There is much in his relationship with Hephaestion that is noble and worth emulating, yet this has been underplayed by modern writers who abet the unlimited thirst and tolerance for sensationalfalsehood in today’s media-dominated world. His frenzy after Hephaestion’s death has been given a sexual slant but this is disgusting. He suspected that Hephaestion was poisoned and executed the physician. Bosworth refers to the prevailing ‘heavy atmosphere of distrust and suspicion around the king’, and it is likely that his frenzy was due to his fear that the noose was tighteningon his own neck. Walbank suggests that Alexander’s wish for deification may have been an offshoot of his desire to honour Haephaestion;

In autumn 324 Hephaestion died in Ecbatana, and Alexander indulged in extravagant mourning for his closest friend; he was given a royal funeral in Babylon with a pyre costing 10,000 talents. His post of chiliarch (grand vizier) was left unfilled. It was probably in connection with a general order now sent out to the Greeks to honour Hephaestion as a hero that Alexander linked the demand that he himself should be accorded divine honours.

Walbank overlooks that it was Hephaestion who alone shared his fascination for new religious ideas which had alienated old allies like Cleitus, Callisthenes and perhaps even Parmenio. 

Alexander’s Death – A Macbeth-Like Conspiracy?

         There is great uncertainty surrounding Aexander’s death. A number of ancient writers hinted that his disgruntled generals poisoned his wine. Although recently some medical studies have claimed that he died of natural causes, namely typhoid fever these conclusions are not based on firm data. The surviving accounts of his death were all written two or three centuries after his death.

      The death of Hephaestion, his most trusted friend, had a devast-ating effect on the king. There was a strong suspicion in Alexander’s camp that he was poisoned and Alexander executed Hephaestion’s doctor. It is not impossible that the conspirators decided to eliminate Hephaestion as a tactical ploy to weaken Alexander. His frenzy after the death may suggest that he himself was fearing that the noose was tightening on his own neck – that he was the next target of the conspirators. Poisoning cupsPoison-maidenscrashing gates etc. are important themes of the Mudrarakshasa and the same devices crop up in Alexander’s murder story.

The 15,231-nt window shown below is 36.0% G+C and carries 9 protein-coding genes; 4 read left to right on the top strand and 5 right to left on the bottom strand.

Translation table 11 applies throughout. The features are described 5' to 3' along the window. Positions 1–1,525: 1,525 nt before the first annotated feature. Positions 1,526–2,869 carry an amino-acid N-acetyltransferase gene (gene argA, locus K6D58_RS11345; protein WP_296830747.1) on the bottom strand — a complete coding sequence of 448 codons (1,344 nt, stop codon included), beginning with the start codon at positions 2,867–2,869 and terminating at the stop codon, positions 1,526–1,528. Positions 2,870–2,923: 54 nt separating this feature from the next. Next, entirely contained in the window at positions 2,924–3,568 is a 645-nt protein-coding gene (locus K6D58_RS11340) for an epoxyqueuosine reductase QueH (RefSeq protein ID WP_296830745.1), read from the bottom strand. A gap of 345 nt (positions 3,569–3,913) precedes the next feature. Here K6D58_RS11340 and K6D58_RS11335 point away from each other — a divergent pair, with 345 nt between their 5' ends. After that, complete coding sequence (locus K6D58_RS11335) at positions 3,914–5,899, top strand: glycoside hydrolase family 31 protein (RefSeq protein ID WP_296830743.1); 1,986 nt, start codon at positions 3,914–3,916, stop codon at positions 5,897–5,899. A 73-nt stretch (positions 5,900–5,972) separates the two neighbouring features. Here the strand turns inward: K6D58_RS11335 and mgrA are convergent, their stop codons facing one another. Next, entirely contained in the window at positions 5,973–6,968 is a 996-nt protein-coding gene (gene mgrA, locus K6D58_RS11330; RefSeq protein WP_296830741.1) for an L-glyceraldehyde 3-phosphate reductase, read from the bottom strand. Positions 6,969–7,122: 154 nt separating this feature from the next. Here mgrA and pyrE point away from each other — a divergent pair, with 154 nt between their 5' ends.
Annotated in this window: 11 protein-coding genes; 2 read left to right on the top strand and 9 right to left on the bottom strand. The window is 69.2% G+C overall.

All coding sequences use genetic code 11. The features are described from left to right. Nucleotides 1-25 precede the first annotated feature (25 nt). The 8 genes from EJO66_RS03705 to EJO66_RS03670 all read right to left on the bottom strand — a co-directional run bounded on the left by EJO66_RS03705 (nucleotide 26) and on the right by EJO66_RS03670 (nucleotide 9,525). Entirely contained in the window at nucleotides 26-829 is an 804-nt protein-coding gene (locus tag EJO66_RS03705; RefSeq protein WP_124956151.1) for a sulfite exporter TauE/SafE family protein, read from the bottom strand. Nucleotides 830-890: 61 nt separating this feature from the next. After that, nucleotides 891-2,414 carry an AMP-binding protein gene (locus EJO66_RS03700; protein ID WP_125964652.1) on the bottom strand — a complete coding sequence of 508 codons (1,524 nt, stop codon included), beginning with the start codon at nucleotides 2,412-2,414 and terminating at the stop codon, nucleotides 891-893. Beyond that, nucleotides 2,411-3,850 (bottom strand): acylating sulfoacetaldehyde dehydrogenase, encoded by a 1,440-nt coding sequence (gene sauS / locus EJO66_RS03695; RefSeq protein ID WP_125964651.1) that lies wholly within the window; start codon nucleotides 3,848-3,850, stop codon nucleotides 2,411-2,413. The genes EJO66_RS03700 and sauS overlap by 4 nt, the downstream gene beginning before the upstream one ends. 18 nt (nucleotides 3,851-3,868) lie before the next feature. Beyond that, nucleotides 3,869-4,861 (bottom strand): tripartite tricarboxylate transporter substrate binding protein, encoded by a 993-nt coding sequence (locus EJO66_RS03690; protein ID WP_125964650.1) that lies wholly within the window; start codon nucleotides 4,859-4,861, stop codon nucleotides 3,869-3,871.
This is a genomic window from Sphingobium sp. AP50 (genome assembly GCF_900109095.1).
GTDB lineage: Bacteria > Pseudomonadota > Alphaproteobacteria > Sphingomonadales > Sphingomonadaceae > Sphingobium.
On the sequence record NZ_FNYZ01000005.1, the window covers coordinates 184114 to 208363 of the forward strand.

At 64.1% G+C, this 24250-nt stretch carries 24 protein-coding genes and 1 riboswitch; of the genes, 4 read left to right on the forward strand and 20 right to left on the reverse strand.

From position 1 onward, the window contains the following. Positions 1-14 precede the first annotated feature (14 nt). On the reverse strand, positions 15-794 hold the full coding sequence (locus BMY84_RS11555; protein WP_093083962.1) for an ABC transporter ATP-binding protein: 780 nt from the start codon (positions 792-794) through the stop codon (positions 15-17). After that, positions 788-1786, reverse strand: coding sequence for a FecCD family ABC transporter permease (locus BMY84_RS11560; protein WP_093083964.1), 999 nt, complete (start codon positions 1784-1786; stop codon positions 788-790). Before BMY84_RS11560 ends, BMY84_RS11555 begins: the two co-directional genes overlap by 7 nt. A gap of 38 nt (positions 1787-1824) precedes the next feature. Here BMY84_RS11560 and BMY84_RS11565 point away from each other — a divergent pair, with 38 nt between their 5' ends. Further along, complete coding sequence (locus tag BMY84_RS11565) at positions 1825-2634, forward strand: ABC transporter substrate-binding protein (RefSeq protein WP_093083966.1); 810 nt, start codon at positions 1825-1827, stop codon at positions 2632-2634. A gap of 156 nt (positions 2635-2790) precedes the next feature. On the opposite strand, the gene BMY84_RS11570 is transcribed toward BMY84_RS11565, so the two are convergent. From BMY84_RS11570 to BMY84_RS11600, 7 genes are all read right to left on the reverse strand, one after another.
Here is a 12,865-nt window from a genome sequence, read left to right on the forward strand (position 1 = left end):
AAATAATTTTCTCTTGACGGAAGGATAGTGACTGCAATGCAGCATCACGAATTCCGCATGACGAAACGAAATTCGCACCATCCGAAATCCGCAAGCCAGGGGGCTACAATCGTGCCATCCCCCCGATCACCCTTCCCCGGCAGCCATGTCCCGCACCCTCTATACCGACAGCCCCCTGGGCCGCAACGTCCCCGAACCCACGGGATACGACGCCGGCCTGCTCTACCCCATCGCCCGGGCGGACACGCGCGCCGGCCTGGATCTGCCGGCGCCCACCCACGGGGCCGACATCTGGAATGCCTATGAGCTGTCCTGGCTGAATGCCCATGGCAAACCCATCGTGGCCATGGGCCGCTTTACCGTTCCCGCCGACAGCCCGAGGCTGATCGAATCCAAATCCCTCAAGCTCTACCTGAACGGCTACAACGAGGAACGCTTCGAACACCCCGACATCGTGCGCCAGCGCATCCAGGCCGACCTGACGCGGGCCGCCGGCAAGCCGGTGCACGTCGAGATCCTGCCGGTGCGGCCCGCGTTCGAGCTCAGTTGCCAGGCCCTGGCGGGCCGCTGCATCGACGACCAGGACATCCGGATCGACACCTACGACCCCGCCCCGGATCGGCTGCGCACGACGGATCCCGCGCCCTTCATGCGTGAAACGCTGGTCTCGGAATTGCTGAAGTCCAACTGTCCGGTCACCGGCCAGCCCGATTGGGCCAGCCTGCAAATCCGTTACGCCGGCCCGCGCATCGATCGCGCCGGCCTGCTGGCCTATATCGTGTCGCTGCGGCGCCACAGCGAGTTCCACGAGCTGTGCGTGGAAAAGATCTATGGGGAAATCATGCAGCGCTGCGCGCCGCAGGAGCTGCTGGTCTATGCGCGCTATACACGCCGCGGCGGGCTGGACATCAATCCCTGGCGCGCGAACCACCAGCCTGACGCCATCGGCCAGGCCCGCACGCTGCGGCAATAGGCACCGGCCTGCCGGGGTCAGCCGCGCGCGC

Not long after Hephaestion’s death while he was busy in Babylon with plans to improve the irrigation of the Euphrates and to settle the coast of the Persian Gulf, Alexander fell ill after a prolonged banquet and drinking bout. Ten days later, on June 13, 323 B.C., he died in his 33rd year. Medios who lured him to another party on the night he fell ill is said to be a very close companion, but he remains a shady character. Was he Orontobates? 

        This seems to be hinted by the presence of the shady Diodotus of Erythrae in Alexander’s diary. Asoka says in one of his edicts that his ancestors were also Devanampiyas or Diodotuses. This implies that Diodotus of Erythrae may have been Orontobates/Chandragupta. As the rise of Chandragupta coincides with Alexander’s fall, it is natural to see a link. This is hinted not only by the Mudrarakshasa but also  In an edict Asoka gives the clue that his ancestors were all Devanampiyas, which reveals that they were Devadatta or Diodotus. Thus Diodotus of Erythraewas Chandragupta who may have joined hands with the generals to poison Alexander

     Did Seleucus join hands with Chandragupta to poison Alexander or was it Roxane who joined hands with Perdikkas as the Mudraraksh-asa seems to hint? This would be almost a Macbeth-like conspiracy. The name Macbeth is a variant of Magdabeth. Aristotle’s name has been mentioned in connection with his poisoning but this appears to be false as Orontobates who was Chandragupta/Sashigupta was famous for taking small doses of poison everyday to get immunity.

       On the fateful night Alexander wanted to leave a drinking party and retire to his room but then one Medeios came forward and lured him to another party which he promised would be more enjoyable. Was this Medeios a conspirator? Was he Atropates the Satrap of Media, or Peithon? Both of them could have acted in league with Orontobates. Is there any substance in the alleged role of a poison-maiden? Lastly, did Ada II play any part in proceedings?

Alexander’s Tomb